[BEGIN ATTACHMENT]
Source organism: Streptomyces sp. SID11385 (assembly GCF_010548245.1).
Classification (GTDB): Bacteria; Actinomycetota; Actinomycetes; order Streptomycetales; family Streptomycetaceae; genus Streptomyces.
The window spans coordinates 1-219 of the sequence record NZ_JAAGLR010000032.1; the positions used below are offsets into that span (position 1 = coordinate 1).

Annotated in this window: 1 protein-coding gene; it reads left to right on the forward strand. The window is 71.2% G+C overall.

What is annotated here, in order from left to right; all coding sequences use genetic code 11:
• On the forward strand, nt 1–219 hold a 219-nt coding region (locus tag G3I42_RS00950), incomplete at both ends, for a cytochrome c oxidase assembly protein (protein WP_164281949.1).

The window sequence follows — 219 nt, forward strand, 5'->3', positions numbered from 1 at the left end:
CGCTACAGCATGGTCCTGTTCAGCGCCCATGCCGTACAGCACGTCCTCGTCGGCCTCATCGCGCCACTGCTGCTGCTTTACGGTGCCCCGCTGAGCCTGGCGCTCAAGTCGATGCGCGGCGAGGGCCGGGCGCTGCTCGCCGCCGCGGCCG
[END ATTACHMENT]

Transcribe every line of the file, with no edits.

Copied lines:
Source organism: Streptomyces sp. SID11385 (assembly GCF_010548245.1).
Classification (GTDB): Bacteria; Actinomycetota; Actinomycetes; order Streptomycetales; family Streptomycetaceae; genus Streptomyces.
The window spans coordinates 1-219 of the sequence record NZ_JAAGLR010000032.1; the positions used below are offsets into that span (position 1 = coordinate 1).

Annotated in this window: 1 protein-coding gene; it reads left to right on the forward strand. The window is 71.2% G+C overall.

What is annotated here, in order from left to right; all coding sequences use genetic code 11:
• On the forward strand, nt 1–219 hold a 219-nt coding region (locus tag G3I42_RS00950), incomplete at both ends, for a cytochrome c oxidase assembly protein (protein WP_164281949.1).

The window sequence follows — 219 nt, forward strand, 5'->3', positions numbered from 1 at the left end:
CGCTACAGCATGGTCCTGTTCAGCGCCCATGCCGTACAGCACGTCCTCGTCGGCCTCATCGCGCCACTGCTGCTGCTTTACGGTGCCCCGCTGAGCCTGGCGCTCAAGTCGATGCGCGGCGAGGGCCGGGCGCTGCTCGCCGCCGCGGCCG